Have you noticed that there are some rude people in this world? I’m sure you have. Just interacting with people means you will occasionally run into folks who are less than nice. If we judge manners solely by comments made online, the Internet is full of very rude people indeed. The question then is, why are they so rude? Are anonymous people just plain rude because they feel divorced from the other person, or are they just jerks?
As I see it, the more we feel removed from others, the fewer social pressures exist to be nice. I’ve been playing Lord of the Rings Online, and while most people are nice to each other, there have been the occasional jerks. I prefer to believe they are nicer in person.
But not everyone is nice in person. While we were standing in line to enter the Haunted Mansion at Disneyland last year, about a dozen preteen kids rudely pushed their way past us in line. Each one was wearing a T-shirt announcing that they were part of the Colegio Americano de Mexicali. I can understand how anxious kids are to get in fast, but the really surprising rudeness came a few seconds letter when, I assume, a teacher from the Colegio elbowed her way past us. She didn’t say “Excuse me” or even “Con permiso“. She just muscled her way past us to join the rest of the kids who had cut ahead in line. And she wasn’t there to haul their line-cutting butts back to the end of the line, either; she simply moved along with them. Perhaps this group thought everyone in the crowd would give them a pass because they were visitors from out of the country, or perhaps they believed their rudeness didn’t matter because they were just a few more anonymous faces in a crowd, but their T-shirts proclaimed who they were, and so they demonstrated to everyone in that line the rudeness and boorish behavior of everyone from the Colegio Americano de Mexicali. I wonder, was that the message they really wanted to give people in Disneyland?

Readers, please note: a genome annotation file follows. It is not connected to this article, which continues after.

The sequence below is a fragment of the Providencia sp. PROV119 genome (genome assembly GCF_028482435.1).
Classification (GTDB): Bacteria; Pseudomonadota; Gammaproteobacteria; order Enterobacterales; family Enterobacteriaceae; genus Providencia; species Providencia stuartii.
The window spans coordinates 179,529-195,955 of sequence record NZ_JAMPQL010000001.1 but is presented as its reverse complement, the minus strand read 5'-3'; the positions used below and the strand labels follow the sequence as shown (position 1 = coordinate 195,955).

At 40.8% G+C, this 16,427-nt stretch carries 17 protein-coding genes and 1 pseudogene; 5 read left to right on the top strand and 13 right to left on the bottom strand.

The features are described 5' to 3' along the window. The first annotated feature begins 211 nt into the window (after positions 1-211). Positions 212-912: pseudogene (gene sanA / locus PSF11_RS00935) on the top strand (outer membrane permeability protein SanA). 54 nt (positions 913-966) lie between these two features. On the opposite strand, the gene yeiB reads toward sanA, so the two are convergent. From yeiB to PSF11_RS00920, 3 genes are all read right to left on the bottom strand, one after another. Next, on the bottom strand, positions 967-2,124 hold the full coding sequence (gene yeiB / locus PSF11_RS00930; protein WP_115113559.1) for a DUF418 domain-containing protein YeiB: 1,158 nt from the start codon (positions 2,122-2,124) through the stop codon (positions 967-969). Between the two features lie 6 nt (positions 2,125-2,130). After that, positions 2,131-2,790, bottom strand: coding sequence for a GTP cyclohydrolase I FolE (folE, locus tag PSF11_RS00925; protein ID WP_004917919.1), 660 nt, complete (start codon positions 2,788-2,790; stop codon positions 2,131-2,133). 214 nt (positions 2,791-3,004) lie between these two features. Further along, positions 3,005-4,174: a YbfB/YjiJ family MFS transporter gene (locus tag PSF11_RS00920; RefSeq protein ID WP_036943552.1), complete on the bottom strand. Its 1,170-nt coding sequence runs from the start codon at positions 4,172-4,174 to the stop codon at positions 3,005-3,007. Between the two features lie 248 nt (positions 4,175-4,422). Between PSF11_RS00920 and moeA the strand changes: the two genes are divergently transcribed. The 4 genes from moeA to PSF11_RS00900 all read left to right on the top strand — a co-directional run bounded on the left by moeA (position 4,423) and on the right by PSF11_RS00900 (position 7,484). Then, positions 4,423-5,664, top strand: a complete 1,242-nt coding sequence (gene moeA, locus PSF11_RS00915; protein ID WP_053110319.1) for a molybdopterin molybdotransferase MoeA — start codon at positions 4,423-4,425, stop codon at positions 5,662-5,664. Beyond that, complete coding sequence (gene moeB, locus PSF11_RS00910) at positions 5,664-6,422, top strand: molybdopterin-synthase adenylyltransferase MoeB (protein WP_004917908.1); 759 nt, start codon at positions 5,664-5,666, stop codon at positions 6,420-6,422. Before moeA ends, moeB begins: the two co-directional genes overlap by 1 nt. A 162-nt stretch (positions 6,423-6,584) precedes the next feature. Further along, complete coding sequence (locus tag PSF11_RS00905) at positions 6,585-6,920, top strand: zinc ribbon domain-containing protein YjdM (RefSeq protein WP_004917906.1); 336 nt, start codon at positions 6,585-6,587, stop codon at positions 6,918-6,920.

Cultures have different ideas about forming lines to wait for something. The U.S. is pretty good about forming lines, and the Brits do a great job of queuing up in an orderly fashion. But Russians and Indians tend to just push their way forward. If I were a psychologist, I’d suggest they push their way forward because they lack faith that anything will be there for them when they get to the front of the line, or perhaps they view themselves as being entitled to anything they want just because of who they are. Such people might consider themselves too important to have to wait in line. But how does that affect the people who wait patiently in line? They’re probably about as happy as I was when the obnoxious Colegio kids pushed past me in Disneyland.
Incidentally, how do you think our legal immigrants view the illegal immigrants who are rudely pushing their way into the country?